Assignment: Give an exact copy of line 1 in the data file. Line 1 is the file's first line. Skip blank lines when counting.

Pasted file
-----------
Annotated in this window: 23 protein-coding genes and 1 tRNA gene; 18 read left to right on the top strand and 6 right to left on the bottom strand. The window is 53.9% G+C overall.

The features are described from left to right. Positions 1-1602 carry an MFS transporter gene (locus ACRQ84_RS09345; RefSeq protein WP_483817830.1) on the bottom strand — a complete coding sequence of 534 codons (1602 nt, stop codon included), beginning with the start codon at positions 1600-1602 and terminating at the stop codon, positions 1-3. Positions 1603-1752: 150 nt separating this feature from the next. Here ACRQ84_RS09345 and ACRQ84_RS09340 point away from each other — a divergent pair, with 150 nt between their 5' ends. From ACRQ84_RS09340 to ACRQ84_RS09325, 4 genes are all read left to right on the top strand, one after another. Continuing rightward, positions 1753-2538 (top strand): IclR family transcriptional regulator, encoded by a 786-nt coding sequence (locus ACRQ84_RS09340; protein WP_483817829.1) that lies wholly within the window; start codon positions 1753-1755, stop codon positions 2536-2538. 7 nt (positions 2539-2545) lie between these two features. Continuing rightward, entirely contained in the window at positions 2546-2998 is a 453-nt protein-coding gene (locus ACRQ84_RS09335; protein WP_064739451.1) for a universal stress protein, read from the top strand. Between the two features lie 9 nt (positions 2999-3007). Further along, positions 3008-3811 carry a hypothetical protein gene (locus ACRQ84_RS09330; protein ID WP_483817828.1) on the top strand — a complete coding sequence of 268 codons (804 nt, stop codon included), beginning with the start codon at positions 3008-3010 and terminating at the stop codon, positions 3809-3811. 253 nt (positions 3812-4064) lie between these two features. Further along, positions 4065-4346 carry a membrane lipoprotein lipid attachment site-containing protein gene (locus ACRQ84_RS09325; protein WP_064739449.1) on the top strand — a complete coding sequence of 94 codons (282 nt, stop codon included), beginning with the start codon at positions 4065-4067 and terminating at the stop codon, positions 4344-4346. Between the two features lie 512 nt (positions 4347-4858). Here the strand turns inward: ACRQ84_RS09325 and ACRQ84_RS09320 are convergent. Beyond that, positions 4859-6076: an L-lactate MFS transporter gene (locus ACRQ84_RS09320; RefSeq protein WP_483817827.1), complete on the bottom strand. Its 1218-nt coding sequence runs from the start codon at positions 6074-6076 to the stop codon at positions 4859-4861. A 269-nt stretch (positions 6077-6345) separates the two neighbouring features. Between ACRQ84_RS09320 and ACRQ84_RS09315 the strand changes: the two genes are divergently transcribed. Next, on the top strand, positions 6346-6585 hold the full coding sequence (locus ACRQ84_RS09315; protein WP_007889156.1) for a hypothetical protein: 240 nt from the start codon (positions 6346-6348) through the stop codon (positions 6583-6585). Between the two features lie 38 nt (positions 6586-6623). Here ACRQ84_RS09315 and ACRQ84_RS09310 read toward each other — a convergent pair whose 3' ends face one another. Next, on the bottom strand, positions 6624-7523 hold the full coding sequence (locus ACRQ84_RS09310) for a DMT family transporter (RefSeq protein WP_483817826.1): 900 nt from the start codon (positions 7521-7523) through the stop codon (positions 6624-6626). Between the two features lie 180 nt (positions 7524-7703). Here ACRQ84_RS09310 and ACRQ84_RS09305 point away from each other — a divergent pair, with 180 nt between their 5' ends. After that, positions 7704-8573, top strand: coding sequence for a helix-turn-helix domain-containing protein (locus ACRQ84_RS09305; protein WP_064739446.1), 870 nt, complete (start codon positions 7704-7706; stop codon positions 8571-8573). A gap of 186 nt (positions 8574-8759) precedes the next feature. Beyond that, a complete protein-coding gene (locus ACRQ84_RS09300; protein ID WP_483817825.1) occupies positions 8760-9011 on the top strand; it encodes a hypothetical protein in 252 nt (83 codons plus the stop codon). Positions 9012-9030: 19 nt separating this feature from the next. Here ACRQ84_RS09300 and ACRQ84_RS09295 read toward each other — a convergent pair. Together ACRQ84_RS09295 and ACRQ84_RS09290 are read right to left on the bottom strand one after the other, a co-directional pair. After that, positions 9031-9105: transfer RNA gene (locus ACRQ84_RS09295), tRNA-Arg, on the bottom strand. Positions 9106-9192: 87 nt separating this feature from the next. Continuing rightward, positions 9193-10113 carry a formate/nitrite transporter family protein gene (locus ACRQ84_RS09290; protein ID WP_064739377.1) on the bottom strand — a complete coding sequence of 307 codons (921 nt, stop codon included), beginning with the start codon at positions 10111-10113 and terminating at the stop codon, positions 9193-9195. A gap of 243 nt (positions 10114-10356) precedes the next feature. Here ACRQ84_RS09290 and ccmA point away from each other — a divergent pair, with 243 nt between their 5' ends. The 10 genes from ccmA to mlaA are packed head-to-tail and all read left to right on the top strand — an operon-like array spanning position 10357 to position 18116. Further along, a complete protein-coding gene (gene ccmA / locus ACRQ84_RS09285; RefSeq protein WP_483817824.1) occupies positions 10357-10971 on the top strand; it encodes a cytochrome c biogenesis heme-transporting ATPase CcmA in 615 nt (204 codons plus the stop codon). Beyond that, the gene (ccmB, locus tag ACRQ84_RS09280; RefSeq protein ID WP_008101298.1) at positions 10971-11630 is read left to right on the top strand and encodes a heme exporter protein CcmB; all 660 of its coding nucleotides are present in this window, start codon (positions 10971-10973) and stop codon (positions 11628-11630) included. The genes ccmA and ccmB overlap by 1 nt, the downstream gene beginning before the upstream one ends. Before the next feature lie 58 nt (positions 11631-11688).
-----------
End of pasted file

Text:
Annotated in this window: 23 protein-coding genes and 1 tRNA gene; 18 read left to right on the top strand and 6 right to left on the bottom strand. The window is 53.9% G+C overall.